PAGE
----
You can disable the syncing (on GUI there is a checkbox, for commandline the option is --no-sync). The image should have a smooth slant and you can manually edit and straighten the image. If without syncing the image looks worse, you have missing samples, see below.

Example of syncing problems

Missing samples

Sometimes the computer has hiccups and skips samples when receiving and creating the WAV file (this is not caused by noaa-apt), this can cause short horizontal black lines or syncing problems (producing long horizontal lines).

This problem is more evident when using WXtoIMG or when disabling syncing, because you can see the image somewhere but it has lots of cuts and strange things, see the examples below.

You can try:

  • Receiving on another computer.
  • Using a smaller RF sample rate 1,000,000 (1Msps) should be fine.
  • Closing unused programs.
  • Giving more priority to the SDR receiver process.
  • Increasing the audio buffer, I am aware that at least SDR-Console has this setting. On SDR# I think that increasing the Latency setting on the Audio panel should give the same result.

If you think that your receiver might be skipping samples, try disabling syncing, you should see a mess instead of a smooth slant, thank you Gagootron, xxretartistxx and unknownantipatriot for these images:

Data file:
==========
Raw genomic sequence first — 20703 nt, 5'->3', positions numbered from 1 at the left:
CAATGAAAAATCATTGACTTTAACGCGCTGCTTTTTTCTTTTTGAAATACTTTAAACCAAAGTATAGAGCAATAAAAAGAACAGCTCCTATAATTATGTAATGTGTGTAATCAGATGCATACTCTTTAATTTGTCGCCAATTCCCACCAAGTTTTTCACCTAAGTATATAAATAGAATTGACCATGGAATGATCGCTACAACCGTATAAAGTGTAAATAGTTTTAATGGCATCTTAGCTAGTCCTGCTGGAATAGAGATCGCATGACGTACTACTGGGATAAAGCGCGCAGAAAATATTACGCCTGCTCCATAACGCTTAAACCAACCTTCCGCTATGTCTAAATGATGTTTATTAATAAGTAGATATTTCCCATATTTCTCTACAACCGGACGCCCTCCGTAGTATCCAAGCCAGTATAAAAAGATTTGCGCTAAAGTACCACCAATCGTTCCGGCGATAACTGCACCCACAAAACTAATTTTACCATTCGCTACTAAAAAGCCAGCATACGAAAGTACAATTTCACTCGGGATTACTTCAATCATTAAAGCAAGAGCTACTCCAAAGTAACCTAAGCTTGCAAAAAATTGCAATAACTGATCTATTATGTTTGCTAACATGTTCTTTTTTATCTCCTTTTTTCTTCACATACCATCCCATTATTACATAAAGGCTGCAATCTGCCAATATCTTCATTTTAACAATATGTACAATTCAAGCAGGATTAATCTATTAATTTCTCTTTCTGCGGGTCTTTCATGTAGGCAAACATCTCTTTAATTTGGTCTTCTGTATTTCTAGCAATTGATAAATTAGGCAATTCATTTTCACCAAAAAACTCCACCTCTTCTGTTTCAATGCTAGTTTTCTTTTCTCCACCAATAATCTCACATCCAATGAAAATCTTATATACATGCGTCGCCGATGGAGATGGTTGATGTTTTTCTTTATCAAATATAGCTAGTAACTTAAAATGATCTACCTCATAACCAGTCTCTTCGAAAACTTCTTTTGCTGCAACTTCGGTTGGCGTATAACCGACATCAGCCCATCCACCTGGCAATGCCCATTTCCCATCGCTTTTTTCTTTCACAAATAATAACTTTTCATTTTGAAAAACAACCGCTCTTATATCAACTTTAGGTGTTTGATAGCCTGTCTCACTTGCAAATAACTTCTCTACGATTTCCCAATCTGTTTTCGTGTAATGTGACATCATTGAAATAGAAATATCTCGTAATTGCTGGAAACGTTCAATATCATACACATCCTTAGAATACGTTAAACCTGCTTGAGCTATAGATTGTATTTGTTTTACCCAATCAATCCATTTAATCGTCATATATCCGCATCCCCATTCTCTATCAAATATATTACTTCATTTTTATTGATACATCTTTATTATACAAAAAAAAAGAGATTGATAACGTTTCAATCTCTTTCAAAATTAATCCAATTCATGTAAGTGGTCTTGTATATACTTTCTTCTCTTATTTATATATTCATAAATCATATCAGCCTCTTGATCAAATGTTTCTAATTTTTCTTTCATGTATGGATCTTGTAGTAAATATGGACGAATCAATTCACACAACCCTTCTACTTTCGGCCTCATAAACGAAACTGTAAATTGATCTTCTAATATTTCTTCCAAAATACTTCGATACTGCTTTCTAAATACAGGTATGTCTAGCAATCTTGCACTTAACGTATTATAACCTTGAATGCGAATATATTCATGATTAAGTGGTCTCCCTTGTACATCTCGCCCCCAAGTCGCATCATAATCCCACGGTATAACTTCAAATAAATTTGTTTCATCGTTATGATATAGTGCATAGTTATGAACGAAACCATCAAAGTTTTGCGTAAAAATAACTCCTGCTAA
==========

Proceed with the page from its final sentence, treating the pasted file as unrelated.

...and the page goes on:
Example of missing samples

Another example of missing samples

A third example of missing samples


Sometimes the reception is bad and you should try receiving another pass, maybe with a better antenna.

Example of noise

Something strange

You can set the option to export a WAV file with the samples used in each step of the decoding process, then open each WAV on something like Audacity to see where things went wrong. I use Audacity because it shows the samples clearly and Analyze > Plot Spectrum is really useful.

Otherwise you can send me the WAV file so I can take a look, it could be a problem with my decoder.